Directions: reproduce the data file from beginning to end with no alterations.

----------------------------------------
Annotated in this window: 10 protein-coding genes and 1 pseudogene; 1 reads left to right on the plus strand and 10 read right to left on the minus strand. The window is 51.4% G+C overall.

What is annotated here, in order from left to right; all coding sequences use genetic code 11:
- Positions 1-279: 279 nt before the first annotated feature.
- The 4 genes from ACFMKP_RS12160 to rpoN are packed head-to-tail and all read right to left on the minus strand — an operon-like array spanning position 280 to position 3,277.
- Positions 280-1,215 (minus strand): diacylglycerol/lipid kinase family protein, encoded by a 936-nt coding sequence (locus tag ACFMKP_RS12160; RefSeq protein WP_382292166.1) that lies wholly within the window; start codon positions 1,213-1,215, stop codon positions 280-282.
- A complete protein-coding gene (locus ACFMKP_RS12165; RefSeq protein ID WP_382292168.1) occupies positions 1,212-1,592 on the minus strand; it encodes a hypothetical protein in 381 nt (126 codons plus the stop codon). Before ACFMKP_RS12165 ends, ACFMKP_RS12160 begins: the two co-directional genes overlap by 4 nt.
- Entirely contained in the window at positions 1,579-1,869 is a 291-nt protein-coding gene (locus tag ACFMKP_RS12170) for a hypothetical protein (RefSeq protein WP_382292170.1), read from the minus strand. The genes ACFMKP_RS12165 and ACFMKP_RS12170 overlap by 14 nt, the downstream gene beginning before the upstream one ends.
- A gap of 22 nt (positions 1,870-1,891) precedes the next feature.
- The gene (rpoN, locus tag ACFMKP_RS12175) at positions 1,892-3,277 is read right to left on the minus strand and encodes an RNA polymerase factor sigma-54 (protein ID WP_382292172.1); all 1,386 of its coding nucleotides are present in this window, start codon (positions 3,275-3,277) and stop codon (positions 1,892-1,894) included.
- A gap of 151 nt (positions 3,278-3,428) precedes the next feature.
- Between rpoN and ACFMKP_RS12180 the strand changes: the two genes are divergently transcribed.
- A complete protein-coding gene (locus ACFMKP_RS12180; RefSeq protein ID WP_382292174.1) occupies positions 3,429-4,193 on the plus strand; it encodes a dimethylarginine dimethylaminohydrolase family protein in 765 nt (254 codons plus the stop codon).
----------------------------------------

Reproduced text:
Annotated in this window: 10 protein-coding genes and 1 pseudogene; 1 reads left to right on the plus strand and 10 read right to left on the minus strand. The window is 51.4% G+C overall.

What is annotated here, in order from left to right; all coding sequences use genetic code 11:
- Positions 1-279: 279 nt before the first annotated feature.
- The 4 genes from ACFMKP_RS12160 to rpoN are packed head-to-tail and all read right to left on the minus strand — an operon-like array spanning position 280 to position 3,277.
- Positions 280-1,215 (minus strand): diacylglycerol/lipid kinase family protein, encoded by a 936-nt coding sequence (locus tag ACFMKP_RS12160; RefSeq protein WP_382292166.1) that lies wholly within the window; start codon positions 1,213-1,215, stop codon positions 280-282.
- A complete protein-coding gene (locus ACFMKP_RS12165; RefSeq protein ID WP_382292168.1) occupies positions 1,212-1,592 on the minus strand; it encodes a hypothetical protein in 381 nt (126 codons plus the stop codon). Before ACFMKP_RS12165 ends, ACFMKP_RS12160 begins: the two co-directional genes overlap by 4 nt.
- Entirely contained in the window at positions 1,579-1,869 is a 291-nt protein-coding gene (locus tag ACFMKP_RS12170) for a hypothetical protein (RefSeq protein WP_382292170.1), read from the minus strand. The genes ACFMKP_RS12165 and ACFMKP_RS12170 overlap by 14 nt, the downstream gene beginning before the upstream one ends.
- A gap of 22 nt (positions 1,870-1,891) precedes the next feature.
- The gene (rpoN, locus tag ACFMKP_RS12175) at positions 1,892-3,277 is read right to left on the minus strand and encodes an RNA polymerase factor sigma-54 (protein ID WP_382292172.1); all 1,386 of its coding nucleotides are present in this window, start codon (positions 3,275-3,277) and stop codon (positions 1,892-1,894) included.
- A gap of 151 nt (positions 3,278-3,428) precedes the next feature.
- Between rpoN and ACFMKP_RS12180 the strand changes: the two genes are divergently transcribed.
- A complete protein-coding gene (locus ACFMKP_RS12180; RefSeq protein ID WP_382292174.1) occupies positions 3,429-4,193 on the plus strand; it encodes a dimethylarginine dimethylaminohydrolase family protein in 765 nt (254 codons plus the stop codon).